New research out by the BMJ shows that half of tracked clinical trials across Europe “have not reported trials,” but biopharmas are doing much better than its academic peers when it comes to disclosing data.
These new data are out from the EUTrialsTracker tool, with the accompanying paper led by one of the AllTrials founders, Dr Ben Goldacre, also director of the DataLab at the University of Oxford and Bad Pharma author.
The tracker was launched today and shows that 48.9% of clinical trials that should have reported results haven’t, with only 51.1% of clinical trials having reported results.
Although the ones often getting the bad press, the majority of major pharma companies “are coming close to complying with reporting rules,” the report notes, while the majority of major academic institutes are not.
Breaking this down, the data show that 68% of company-sponsored trials have reported results against just 11% of academic trials.
Current EU clinical trial rules say results must be reported onto the EU clinical trial register for every trial on the register within a year of the end of a test, but the paper points out that “no-one has ever been sanctioned for breaking the European rules.” Tougher rules are set to come into force next year.
It also notes that: “The data on the EU register is so riddled with mistakes and inconsistencies that it will be impossible for the European regulator to fully assess compliance for every clinical trial.”
The AllTrials campaign group, which for around five years has been pushing for greater trial transparency, says that “there are no excuses for academics’ poor reporting rates.”
In a further bright spot for the industry, some pharma companies are reporting all of their trials, with the EUTrialsTracker currently shows that 11 major commercial sponsors are achieving 100% reporting.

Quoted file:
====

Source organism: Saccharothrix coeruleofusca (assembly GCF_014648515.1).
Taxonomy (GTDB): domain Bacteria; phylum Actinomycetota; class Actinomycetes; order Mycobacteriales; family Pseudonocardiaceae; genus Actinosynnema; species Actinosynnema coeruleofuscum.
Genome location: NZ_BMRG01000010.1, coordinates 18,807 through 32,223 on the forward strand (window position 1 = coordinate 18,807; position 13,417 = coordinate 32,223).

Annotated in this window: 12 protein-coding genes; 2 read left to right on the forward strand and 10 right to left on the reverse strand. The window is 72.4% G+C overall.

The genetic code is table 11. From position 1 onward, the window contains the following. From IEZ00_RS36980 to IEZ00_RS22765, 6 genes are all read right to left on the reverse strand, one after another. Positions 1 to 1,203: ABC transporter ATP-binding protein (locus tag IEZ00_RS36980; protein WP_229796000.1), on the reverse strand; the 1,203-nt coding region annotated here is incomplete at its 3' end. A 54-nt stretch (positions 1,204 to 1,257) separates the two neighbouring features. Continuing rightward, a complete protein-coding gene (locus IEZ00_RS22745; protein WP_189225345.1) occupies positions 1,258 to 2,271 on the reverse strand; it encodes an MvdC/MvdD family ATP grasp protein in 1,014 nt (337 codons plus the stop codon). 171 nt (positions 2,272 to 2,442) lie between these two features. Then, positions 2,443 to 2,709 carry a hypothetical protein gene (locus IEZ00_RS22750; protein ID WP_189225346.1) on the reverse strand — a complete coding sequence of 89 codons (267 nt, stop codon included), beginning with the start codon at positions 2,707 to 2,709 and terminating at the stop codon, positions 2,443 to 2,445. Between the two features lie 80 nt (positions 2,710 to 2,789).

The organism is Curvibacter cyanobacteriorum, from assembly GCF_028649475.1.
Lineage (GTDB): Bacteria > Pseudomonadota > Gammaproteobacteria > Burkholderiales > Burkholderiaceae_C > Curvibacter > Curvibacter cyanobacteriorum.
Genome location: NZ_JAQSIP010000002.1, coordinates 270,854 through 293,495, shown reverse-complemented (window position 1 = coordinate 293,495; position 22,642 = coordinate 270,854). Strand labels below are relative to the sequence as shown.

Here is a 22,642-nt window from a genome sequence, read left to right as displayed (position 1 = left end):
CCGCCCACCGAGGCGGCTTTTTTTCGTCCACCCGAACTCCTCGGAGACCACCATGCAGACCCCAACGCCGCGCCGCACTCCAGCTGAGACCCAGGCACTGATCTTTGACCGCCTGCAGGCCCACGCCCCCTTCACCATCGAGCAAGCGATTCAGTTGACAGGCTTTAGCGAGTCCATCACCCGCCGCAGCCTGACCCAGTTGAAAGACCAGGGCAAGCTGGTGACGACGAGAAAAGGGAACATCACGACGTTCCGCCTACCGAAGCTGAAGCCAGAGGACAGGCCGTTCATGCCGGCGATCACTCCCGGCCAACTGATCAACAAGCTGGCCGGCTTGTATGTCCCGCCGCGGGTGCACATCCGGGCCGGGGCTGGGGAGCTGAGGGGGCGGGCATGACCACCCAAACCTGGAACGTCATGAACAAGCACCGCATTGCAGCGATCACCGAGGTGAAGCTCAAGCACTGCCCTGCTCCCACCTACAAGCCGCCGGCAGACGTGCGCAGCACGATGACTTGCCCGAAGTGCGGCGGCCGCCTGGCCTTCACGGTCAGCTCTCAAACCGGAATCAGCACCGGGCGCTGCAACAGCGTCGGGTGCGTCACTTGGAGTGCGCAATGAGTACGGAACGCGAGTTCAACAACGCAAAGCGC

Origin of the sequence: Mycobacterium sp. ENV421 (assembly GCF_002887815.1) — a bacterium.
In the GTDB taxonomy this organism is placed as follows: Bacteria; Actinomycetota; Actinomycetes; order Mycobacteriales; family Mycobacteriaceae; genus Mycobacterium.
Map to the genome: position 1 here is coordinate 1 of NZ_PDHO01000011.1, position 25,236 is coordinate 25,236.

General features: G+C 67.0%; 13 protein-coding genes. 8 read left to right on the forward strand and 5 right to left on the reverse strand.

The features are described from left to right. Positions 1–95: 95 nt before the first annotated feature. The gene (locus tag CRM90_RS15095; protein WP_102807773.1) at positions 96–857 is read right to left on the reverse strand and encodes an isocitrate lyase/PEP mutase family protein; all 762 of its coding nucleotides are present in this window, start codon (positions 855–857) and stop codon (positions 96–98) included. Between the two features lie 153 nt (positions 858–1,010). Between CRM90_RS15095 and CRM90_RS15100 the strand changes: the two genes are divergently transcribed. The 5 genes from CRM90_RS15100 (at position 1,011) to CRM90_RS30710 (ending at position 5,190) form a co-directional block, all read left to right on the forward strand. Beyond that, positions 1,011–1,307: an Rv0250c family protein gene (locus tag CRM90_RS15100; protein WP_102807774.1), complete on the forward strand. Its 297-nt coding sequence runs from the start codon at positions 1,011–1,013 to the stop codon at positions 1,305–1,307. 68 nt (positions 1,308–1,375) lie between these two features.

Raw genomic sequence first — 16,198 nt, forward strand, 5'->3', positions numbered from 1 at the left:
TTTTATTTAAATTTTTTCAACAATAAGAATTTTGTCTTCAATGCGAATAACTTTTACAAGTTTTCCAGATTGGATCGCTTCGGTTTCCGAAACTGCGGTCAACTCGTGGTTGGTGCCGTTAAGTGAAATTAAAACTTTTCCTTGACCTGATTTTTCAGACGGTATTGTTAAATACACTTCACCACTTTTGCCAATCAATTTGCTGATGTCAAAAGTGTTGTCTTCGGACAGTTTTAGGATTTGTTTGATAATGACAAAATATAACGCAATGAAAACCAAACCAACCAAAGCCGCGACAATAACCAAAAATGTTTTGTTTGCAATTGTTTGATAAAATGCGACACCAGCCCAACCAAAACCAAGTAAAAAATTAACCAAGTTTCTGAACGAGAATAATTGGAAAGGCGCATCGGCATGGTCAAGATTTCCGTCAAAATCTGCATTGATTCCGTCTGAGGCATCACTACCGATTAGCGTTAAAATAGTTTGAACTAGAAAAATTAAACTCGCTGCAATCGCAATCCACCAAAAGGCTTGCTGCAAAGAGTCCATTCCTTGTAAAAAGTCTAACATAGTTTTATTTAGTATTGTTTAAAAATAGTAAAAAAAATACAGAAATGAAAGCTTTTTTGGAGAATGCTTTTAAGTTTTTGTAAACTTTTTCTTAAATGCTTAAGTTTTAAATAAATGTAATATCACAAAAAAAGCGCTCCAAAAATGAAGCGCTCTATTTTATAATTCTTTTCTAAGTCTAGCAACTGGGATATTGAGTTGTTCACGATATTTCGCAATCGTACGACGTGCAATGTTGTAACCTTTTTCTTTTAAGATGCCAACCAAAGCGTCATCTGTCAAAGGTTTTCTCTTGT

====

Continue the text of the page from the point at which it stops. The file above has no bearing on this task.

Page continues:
These include: Boehringer Ingelheim, Almirall, Gilead, Otsuka, Vertex, Genentech and LEO Pharma. Others still managed more than 90%, including big players Novartis, Sanofi, Pfizer, AstraZeneca and GSK.
Most of the pharma companies were reporting above 80%, with Pierre Fabre at 55%, Baxter at 60.7%, Celgene at 72.7% and Teva at 76.9%, among the lowest.
On the flipside, the 32 major academic sponsors with 0% compliance include the Karolinska Institute, University of Copenhagen, Manchester University NHS Foundation Trust, University of Amsterdam, Hospitals of Paris, Erasamus University and the European Institute of Oncology and the National Cancer Institute Italy.
Meanwhile, the top-performing major academic sponsor, the University of Dundee in the U.K., is reporting 82% of its trials, but most academic sponsors are reporting less than 50% of due trials.
But the report notes that larger sponsors, those with most trials on the register, are “significantly more likely” to have reported results than smaller sponsors.
It’s a mixed picture, and one better for biopharma than universities, but clearly, more needs to be done if companies and academic centers in particular are to reach a 100% hit rate on reporting.
Goldacre says: “This problem strikes to the heart of evidence-based medicine. We cannot make informed choices about which treatments work best, as doctors and patients, unless all results are reported.
“We would hope that public pressure and the ethical need for trial reporting should be enough. But the EU Clinical Trials Regulation is coming into force next year. It will bring substantial financial penalties for sponsors in breach of reporting requirements. All trial sponsors, especially universities, must get their house in order now.”
Síle Lane, head of international campaigns and policy, Sense about Science, adds: “The new tracker shows us that some companies and universities are taking this issue seriously. But there’s a vast difference between the best and the worst. There’s no excuse for failing to report results.
“So, why should Helsinki University be allowed to run one more trial, while they have not posted results for any of their 12 currently overdue trials? Or the University of Nottingham, which has reported results for just 1 out of their 17 overdue trials on the register?
“Why should these institutions be allowed to run any more trials on patients? Why are ethics committees giving them permission to run more trials? Why are funders paying for them?”
By Ben Adams
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